“Who’s in charge?” Dismay as plan to rejuvenate Astley Cheetham Gallery turned down
Tuesday 3rd July 2018 @ 14:28 by Tom Greggan
Community News Stalybridge Tameside

A local group of artists have questioned the power structure at Tameside Council after clashing with officers over the future of the Astley Cheetham Art Gallery in Stalybridge.

The gallery, situated above Stalybridge Library, is currently open for just two days a month.

But a joint initiative, between Stalybridge Town Team and Gordon Clegg & Hilary Cope of the People’s Gallery (pictured top), put forward a proposal for the gallery to host at least three exhibitions per year from nationally renowned artists, alongside discussions, lectures and workshops about the artist’s work.

A voluntary Friends group would be formed to work in partnership with the council and any money raised would be put back into the running, maintenance and promotion of the gallery.


The proposal received substantial backing from Stalybridge’s councillors, Jonathan Reynolds MP and the executive members for buildings and culture at the time. Dukinfield/Stalybridge councillor, Dave Sweeton, said of the proposal: “All the surveys, in terms of economic development, tell us that if you’ve got a semi-successful art gallery in a town, then the benefits are enormous. It gave us the opportunity to use this as a catalyst and a springboard to go on. It’s a no-brainer to maximise something like that to the full.”

After years of frustratingly slow discussions, the volunteers- together with their local councillors and MP- held a meeting with Ian Saxon, the Director of Operations and Neighbourhoods and Emma Varnam, the Assistant Director for Stronger Communities.

The proposal was turned down.

Explaining the decision, a Tameside Council spokesperson said: “We value and welcome the community wishing to get involved and volunteer to help keep our services sustainable for the future and in some cases this works well. We have had approaches from a group of volunteers who want to run the gallery at Stalybridge – potentially with some commercial interest – and we have met with them. However, they have not put a robust and credible proposal on the table that addresses some of our basic concerns e.g. insurance, risk assessments and security etc.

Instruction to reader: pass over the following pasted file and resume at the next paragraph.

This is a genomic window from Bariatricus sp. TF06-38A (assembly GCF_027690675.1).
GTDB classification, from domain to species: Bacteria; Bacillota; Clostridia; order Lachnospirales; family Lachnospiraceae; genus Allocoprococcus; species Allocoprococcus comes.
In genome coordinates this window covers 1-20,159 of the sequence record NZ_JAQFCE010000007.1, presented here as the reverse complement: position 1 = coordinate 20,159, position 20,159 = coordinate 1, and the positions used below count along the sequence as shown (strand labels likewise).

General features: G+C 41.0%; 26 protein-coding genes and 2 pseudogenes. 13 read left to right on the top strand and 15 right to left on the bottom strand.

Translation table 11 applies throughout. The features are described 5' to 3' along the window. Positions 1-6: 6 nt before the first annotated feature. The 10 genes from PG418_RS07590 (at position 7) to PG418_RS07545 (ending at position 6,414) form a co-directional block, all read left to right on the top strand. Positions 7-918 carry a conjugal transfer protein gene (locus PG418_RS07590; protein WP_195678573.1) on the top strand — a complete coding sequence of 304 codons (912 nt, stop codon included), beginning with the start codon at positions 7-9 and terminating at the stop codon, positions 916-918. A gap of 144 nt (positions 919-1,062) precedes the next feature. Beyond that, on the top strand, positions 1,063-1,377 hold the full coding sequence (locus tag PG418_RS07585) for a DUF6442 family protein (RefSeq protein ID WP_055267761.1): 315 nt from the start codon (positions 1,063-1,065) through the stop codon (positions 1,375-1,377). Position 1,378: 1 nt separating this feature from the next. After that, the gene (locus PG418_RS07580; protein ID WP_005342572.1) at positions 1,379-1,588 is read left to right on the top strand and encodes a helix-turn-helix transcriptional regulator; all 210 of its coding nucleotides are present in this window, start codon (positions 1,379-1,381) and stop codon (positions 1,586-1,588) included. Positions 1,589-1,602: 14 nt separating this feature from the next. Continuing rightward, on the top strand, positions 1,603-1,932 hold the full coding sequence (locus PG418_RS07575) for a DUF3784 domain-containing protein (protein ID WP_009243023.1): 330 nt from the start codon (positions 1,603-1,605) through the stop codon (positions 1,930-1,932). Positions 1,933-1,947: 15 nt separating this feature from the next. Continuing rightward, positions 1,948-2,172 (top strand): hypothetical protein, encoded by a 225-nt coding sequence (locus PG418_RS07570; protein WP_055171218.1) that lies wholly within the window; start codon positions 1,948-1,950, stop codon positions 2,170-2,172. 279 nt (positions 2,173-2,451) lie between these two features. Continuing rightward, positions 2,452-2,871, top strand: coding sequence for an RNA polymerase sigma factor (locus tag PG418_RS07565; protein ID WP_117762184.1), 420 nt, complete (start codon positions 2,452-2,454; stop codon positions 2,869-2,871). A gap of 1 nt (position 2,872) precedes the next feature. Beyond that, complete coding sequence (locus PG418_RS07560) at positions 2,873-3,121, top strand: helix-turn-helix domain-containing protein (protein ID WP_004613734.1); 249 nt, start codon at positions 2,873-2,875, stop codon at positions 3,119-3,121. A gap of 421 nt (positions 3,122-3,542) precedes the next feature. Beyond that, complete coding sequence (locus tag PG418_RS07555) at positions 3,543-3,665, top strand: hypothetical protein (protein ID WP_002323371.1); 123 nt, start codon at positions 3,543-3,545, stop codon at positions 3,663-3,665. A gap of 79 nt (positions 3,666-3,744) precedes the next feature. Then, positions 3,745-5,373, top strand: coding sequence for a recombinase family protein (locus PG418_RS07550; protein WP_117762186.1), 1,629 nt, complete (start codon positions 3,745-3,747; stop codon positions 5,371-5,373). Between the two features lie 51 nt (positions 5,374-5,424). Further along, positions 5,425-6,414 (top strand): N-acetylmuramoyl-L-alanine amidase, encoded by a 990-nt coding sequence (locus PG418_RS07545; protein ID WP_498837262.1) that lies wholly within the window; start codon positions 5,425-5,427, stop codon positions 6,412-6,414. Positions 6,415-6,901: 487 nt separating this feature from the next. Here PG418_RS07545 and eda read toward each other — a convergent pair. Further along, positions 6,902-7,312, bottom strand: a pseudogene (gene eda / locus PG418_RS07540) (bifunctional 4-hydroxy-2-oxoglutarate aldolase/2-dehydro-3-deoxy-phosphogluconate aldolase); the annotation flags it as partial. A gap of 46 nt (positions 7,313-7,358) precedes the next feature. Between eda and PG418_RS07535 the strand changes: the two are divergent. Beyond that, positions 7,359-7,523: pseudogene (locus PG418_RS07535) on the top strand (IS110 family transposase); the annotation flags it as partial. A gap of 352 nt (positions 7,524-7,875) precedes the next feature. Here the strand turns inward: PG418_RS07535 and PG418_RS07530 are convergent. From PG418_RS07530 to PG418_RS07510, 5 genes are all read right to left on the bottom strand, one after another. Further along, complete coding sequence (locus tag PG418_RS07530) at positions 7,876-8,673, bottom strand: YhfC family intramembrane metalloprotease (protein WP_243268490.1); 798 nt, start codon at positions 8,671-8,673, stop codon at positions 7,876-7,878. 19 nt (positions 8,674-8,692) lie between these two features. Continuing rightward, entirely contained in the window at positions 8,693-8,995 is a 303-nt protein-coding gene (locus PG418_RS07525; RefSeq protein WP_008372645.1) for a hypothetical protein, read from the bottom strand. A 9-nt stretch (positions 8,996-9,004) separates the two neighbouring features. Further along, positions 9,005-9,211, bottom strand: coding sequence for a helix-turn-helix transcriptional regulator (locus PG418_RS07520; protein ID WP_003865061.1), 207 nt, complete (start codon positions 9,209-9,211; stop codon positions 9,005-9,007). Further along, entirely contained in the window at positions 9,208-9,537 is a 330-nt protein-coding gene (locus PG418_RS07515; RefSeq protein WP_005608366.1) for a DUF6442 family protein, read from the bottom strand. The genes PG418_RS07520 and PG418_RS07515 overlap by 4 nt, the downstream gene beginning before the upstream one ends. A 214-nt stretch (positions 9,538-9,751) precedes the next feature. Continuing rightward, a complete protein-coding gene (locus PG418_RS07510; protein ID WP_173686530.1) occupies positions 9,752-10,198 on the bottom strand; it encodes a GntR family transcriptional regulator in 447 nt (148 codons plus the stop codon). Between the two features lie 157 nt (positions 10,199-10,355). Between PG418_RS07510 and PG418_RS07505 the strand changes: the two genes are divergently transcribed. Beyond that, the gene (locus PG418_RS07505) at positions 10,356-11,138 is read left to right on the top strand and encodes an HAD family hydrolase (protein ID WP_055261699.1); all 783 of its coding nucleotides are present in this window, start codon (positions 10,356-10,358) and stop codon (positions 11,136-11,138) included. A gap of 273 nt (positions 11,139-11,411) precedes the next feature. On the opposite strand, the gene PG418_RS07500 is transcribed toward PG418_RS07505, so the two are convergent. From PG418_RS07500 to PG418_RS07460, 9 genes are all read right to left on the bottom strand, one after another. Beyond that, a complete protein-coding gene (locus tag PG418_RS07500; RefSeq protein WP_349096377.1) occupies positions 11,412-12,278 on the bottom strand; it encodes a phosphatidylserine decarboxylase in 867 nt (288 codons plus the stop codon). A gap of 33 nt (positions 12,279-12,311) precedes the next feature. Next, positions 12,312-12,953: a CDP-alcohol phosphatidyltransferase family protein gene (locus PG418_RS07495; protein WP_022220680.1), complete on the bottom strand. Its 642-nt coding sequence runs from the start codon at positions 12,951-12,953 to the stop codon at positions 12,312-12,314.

“The gallery at Stalybridge is not a secure stand-alone unit, it is an integral part of the library building – one of the borough’s prestigious public buildings – and it is essential that any plans for its future take this and – our concerns outlined above – into account. We are considering how we can make more use of the gallery and ensure this great asset can be enjoyed as much as possible by the community.”


But Dukinfield/Stalybridge Cllr Dave Sweeton disagrees and says the proposal would have been feasible. “We weren’t asking the library to be open for any hours it wasn’t already open, so there was no cost implications there,” he said.

“Gordon and the team would do at least three exhibitions and then the gallery could do what they needed to do with the Cheetham collection. It would have been a rolling programme. The Friends group would run the social media, we’d dovetail with the council stuff and there would be no cost implications. It was win-win.”

Gordon, who has been at the People’s Gallery for 19 years, also argued against the reasons given, saying the volunteers do not stand to gain anything commercially from the proposal.

“We are not going to make anything out of this,” he said. “It’s going to be a lot of hard work and I’m 71! I want to do it because I want the people of Stalybridge and Tameside to see this wonderful art.

“If we’d lost the battle because it just wasn’t feasible then I’d hold my hands up and say we did our best, but it’s nonsense. We haven’t had a single thing in writing to say why we can’t do this.”


Gordon expressed his anger that the proposal could be turned down despite having significant support from elected officials. He also denied the allegation that there is a commercial interest for the volunteers.

He said: “At this meeting, Jonathan Reynolds was there, Cllr Dave Sweeton and Cllr Janet Jackson was there, as was myself and Hillary. Two non-elected people sat opposite us with their arms folded, saying no to everything. I said, “Hang on a minute now, what’s the pecking order here?”

“We had taxpayers, elected councillors, an elected MP all on board; everybody was for it except those two. What’s going on? Who is calling the shots? Who is running the town?

And Cllr Sweeton shared Gordon’s frustrations. “It’s a very disappointing end to what would have been a great opportunity to maximise an under utilised facility,” he said. “As politicians we need to have the confidence of the electorate to be able to deliver the right and vital schemes to push our towns and communities forward so I can fully understand Gordon’s feelings.”